Tuesday, February 28, 2017


The War on Booze is nothing new.

We’re all familiar with the reign of terror called Prohibition. Going further back, temperance leagues have scolded and hounded the American drinker since the first still was erected in the New World. We could, of course, trace it back even further; one can imagine that the first time some hirsute, broken-toothed caveman slurped up the rank remains of rotting, fermented fruit in a commendable effort to forget the workaday worries of Paleolithic life, some other caveman stood nearby, curling his lip with disapproval.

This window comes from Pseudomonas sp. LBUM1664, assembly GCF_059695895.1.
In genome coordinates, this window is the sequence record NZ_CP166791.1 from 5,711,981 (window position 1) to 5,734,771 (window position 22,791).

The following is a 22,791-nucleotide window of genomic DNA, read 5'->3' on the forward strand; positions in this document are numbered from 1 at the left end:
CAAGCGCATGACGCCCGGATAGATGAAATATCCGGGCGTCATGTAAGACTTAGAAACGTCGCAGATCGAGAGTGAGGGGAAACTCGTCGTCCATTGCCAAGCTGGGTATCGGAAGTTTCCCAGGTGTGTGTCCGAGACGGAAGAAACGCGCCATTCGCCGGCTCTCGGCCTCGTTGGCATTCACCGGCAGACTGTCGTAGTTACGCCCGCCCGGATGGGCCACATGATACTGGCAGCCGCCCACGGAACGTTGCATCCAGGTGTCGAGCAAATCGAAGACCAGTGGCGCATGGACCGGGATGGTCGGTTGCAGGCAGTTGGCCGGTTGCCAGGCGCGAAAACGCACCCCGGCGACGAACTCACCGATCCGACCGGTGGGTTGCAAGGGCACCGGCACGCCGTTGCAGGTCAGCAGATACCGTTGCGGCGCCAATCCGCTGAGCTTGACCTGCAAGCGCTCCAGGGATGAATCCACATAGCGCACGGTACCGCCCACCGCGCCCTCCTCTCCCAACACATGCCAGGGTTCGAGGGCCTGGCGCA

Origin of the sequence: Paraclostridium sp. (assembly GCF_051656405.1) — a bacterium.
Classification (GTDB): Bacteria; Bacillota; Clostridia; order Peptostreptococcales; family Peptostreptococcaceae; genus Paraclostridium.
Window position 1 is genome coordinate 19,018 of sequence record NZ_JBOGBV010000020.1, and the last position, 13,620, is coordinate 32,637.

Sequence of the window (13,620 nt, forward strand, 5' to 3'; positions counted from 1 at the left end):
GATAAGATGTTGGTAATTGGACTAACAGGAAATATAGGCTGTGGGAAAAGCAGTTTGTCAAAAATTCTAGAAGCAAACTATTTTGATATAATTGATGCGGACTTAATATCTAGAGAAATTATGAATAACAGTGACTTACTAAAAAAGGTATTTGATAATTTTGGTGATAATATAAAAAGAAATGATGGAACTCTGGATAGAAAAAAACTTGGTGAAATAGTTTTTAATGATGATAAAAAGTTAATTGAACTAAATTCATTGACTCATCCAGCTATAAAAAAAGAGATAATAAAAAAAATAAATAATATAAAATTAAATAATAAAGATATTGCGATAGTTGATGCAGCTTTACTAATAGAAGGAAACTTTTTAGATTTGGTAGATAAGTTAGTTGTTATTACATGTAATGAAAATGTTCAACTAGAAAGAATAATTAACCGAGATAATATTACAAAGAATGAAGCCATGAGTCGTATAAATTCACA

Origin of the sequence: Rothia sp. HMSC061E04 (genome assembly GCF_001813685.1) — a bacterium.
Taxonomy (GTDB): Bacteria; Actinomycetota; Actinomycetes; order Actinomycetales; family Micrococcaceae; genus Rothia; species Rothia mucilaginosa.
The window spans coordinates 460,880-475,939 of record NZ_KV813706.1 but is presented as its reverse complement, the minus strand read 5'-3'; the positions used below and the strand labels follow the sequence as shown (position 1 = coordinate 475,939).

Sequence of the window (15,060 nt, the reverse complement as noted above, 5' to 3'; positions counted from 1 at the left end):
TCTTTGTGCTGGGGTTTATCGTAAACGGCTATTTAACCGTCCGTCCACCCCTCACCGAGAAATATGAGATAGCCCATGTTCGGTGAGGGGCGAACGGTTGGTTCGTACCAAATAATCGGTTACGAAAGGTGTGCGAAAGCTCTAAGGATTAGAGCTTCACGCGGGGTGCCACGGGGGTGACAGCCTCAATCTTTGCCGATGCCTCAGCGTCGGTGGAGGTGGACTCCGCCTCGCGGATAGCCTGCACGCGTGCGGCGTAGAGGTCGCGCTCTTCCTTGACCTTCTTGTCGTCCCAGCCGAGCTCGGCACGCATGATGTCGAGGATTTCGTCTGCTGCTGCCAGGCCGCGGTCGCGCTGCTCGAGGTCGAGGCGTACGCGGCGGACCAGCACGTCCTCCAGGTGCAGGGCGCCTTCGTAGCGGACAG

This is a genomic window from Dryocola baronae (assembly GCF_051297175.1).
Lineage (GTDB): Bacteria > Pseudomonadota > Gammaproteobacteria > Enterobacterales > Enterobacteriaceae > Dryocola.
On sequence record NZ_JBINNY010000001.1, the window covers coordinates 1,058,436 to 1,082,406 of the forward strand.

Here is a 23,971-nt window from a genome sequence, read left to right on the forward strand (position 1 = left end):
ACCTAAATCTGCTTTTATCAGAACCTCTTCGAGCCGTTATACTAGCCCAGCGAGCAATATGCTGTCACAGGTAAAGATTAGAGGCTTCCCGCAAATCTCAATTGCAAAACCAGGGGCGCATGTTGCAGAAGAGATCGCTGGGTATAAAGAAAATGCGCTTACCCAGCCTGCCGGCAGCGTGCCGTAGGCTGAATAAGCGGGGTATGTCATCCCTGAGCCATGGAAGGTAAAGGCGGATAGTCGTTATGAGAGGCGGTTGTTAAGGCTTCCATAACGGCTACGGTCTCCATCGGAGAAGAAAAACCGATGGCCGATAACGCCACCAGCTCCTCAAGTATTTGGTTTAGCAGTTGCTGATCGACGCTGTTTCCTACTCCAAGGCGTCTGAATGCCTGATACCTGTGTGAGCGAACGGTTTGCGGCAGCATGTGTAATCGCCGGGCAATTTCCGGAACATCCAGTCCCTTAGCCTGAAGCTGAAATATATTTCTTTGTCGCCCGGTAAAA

Recently, however, the Texas Alcoholic Beverage Commission added a new twist to the old crusade. Beginning in August of last year, under the cheekily named auspices of Operation Last Call, undercover TABC agents infiltrated bars primarily in North Texas to scout out drunken patrons. When a particular tippler looked as if he was having too much fun, they alerted uniformed authorities, who then demanded sobriety tests and, if they determined the poor fellow was drunk, issued citations for public intoxication. They even went so far as to bust tourists in hotel bars, despite the fact they were registered at the hotel and their vehicles were parked several states away. Their justification? With a straight face they claimed those drunk tourists might just jump off their hotel room balconies.

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